(And here are our posts on Mr. Rogers)
Legendary investor Jim Rogers made a bundle by anticipating a boom in commodities. Now he's focusing on the People's Republic.
This is the China century," says Jim Rogers, standing amid moving boxes in his opulent Manhattan townhouse. "It's time for them to rule the roost." In fact, the 65-year-old former investment partner of George Soros and globe-circling author of Investment Biker is such a believer in the capitalist momentum of the People's Republic that he recently agreed to sell his beloved home and relocate full-time to Singapore - not quite Shanghai, but close enough to the action. It's something he's been considering at least since 2004, when Fortune last wrote about his remarkable prescience in championing a China-driven, worldwide commodities boom. His new book, A Bull in China: Investing Profitably in the World's Greatest Market (Random House, $26.95), is a how-to guide for investors interested in following him to the Far East. Fortune interrupted his packing for a chat about China, commodities, and the teetering U.S. economy.
You invested in China some time ago. But the market is up 300% over the past three years - why should other investors jump in now?
In the book I specifically make the point two or three times that people need to be careful because there may be a bubble developing in China. Obviously if a bubble develops you don't want to buy anything. But you need to understand that there are gigantic opportunities in China and gigantic changes taking place there. So the book is designed to help people understand in simple language what's happening and where there may be opportunities for one who does his homework. It's not a catalog of hot tips. I'm not yet convinced that there is a bubble, by the way. The Chinese government is doing its best to prevent a bubble. They've raised interest rates five or six times in the past year. But even if a bubble develops and it pops, it's not the end of the Chinese story. China is still going to continue to develop.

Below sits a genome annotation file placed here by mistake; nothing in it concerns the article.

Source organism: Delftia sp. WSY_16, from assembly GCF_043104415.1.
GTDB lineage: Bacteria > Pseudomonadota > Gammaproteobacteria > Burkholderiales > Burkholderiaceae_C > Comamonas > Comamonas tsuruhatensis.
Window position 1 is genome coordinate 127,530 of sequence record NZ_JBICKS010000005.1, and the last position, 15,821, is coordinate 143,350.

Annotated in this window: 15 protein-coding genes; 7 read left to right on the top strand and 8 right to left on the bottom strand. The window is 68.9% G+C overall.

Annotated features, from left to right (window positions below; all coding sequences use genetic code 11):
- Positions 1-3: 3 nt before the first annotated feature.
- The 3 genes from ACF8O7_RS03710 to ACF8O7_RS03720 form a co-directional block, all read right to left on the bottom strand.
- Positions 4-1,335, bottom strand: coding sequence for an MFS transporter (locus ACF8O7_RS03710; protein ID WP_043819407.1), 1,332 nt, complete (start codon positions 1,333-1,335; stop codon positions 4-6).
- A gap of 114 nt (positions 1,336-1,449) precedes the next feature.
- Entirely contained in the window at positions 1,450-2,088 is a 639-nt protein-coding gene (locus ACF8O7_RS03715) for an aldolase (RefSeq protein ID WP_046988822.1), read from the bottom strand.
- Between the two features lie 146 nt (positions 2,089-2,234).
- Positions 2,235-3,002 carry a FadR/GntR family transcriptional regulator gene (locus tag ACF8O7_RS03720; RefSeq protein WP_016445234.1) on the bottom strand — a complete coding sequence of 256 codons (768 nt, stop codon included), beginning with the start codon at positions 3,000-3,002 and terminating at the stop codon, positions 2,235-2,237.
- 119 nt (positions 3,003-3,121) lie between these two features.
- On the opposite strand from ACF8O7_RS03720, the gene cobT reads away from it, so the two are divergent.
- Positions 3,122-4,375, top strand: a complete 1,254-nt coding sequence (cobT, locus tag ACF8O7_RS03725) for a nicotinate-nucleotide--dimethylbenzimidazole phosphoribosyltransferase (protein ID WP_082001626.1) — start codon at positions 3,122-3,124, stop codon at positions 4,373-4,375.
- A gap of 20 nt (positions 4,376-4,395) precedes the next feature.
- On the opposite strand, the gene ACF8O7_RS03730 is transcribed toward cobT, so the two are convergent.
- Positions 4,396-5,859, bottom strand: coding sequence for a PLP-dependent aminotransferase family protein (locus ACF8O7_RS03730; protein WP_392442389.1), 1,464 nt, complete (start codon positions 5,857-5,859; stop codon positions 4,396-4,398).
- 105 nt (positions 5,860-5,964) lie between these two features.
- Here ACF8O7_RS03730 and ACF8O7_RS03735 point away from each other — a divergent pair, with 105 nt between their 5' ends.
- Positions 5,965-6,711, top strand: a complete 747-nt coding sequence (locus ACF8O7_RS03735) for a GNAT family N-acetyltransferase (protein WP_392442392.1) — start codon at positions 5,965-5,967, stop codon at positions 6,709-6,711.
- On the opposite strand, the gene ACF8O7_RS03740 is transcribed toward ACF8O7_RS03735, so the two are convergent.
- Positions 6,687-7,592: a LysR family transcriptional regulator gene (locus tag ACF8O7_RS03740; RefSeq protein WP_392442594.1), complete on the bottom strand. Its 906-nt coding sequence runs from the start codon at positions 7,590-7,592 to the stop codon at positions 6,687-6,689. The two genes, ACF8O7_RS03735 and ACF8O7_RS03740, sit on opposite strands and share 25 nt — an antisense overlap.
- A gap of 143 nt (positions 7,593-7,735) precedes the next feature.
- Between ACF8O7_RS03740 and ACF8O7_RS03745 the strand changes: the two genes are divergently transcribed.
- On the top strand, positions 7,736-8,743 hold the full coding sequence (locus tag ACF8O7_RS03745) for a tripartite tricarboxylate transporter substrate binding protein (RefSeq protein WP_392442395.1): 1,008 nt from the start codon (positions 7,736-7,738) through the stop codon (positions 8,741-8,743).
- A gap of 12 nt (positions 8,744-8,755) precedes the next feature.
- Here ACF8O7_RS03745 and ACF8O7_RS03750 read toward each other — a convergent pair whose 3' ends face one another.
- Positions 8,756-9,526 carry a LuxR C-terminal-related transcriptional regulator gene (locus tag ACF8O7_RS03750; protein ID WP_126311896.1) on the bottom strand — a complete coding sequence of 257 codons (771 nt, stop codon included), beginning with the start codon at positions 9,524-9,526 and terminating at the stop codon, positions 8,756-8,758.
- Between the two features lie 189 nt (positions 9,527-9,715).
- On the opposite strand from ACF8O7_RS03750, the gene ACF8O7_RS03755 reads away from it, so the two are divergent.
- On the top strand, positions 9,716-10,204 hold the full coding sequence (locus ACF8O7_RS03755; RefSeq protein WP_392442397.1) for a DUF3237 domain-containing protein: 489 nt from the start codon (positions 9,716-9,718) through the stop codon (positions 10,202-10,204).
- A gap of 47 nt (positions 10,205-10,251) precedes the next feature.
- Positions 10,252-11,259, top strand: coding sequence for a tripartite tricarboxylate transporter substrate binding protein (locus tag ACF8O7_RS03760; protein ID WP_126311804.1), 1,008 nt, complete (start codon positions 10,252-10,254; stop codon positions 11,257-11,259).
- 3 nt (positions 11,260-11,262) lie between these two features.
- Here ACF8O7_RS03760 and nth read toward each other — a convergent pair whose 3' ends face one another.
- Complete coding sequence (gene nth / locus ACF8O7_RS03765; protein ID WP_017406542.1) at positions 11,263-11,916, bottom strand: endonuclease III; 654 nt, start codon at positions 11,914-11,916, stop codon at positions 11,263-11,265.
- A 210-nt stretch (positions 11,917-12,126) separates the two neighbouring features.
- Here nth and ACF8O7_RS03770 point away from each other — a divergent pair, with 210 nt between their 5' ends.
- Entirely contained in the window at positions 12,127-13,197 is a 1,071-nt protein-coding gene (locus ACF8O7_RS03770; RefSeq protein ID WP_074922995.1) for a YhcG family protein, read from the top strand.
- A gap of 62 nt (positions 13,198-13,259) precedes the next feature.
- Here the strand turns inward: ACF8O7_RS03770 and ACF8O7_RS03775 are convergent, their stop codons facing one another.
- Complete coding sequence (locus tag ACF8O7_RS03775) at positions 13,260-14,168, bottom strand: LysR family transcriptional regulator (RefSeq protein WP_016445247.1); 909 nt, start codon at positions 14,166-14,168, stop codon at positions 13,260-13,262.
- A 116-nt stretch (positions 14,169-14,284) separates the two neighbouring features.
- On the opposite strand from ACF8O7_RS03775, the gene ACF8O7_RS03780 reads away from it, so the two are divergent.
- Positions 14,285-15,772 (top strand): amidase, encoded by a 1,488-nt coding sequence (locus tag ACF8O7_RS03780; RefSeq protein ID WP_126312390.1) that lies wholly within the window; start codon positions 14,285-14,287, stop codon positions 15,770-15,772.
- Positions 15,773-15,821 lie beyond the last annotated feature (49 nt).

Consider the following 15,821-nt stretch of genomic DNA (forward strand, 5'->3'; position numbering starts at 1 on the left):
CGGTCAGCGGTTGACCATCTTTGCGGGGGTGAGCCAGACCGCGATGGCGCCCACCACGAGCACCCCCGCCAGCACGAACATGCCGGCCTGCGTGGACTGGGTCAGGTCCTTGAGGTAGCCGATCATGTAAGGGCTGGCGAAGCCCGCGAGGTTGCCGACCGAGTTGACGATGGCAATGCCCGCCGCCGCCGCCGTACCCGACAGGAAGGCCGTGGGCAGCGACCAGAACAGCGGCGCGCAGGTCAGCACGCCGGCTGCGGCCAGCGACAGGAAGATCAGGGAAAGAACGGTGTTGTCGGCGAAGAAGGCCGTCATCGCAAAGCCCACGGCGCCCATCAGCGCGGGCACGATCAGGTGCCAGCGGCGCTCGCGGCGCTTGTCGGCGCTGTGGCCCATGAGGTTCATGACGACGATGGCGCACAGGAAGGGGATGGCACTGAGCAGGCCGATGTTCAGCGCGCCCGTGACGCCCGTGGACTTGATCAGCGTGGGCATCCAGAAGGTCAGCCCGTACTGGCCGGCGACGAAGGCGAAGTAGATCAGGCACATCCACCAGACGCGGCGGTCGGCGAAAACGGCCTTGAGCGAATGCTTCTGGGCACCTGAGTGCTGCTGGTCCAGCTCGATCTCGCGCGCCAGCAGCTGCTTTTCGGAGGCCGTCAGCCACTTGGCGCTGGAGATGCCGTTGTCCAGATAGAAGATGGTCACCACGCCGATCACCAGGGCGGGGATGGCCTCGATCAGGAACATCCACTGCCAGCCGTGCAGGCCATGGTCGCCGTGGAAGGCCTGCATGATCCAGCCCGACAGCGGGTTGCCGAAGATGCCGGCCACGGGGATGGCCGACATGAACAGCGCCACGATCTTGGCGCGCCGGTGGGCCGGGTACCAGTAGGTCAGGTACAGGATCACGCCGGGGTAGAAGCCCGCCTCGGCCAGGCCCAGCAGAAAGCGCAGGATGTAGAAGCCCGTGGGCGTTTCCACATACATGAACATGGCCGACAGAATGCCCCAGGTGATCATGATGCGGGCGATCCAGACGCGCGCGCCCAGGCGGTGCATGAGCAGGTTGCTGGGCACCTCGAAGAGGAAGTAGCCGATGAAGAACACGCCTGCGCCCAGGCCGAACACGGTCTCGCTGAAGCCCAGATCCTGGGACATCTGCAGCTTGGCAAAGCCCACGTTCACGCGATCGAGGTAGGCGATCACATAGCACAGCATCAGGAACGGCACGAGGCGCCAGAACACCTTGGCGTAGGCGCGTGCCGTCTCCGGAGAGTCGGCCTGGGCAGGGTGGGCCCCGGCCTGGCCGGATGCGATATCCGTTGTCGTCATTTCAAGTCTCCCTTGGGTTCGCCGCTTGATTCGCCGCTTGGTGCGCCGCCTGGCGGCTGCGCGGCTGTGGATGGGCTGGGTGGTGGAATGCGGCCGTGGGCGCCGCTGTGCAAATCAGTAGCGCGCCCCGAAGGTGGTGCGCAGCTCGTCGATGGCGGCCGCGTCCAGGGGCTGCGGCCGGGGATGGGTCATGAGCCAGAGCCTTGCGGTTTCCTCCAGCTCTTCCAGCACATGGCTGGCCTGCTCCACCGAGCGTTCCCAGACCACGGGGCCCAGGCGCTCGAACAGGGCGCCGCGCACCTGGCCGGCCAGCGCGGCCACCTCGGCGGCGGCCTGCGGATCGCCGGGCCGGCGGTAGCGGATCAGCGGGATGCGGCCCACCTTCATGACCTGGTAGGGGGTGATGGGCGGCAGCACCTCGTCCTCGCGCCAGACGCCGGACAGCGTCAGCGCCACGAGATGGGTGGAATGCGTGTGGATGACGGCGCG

Why has the Chinese stock market taken off?
The Chinese have done a very good job [with the economy] over the past 20 years. But the one mistake they've made is they have continued to block the currency and made it nonconvertible. That's causing huge liquidity to develop in the country, and that's causing trouble. It has really intensified in the past two or three years. They've got all this money sloshing around that's been flowing into China and can't get out. It's going into the mainland stock market and driving up prices. It's going into commodities. And it's going into real estate.
How are you investing in China now? Are you buying shares of companies? Indexes? Real estate?>>>MORE*In "Jim Rogers: What Peak Oil Will Do for Cotton" Tom makes this point:
Cotton is a good way to buy oil-- hear me out. Much apparel has been made from synthetics. Synthetics come from oil. So many textile makers are converting back to natural fibers because oil is at an all-time high. So if you want to buy oil, buy sugar [because it is easy to turn into ethanol], or buy cotton. What I'm buying right now is agriculture.
I hadn't thought of this cotton-oil connection before, and it's drawing these connections before others do that makes a great investor. Incidentally, cotton and oil are also connected more directly via the use of oil to make pesticides and fertilizer, and indirectly when land formerly used to grow cotton is shifted to grain production because of rising ethanol prices, but I think the substitution effect Jim talks about is likely to be strongest....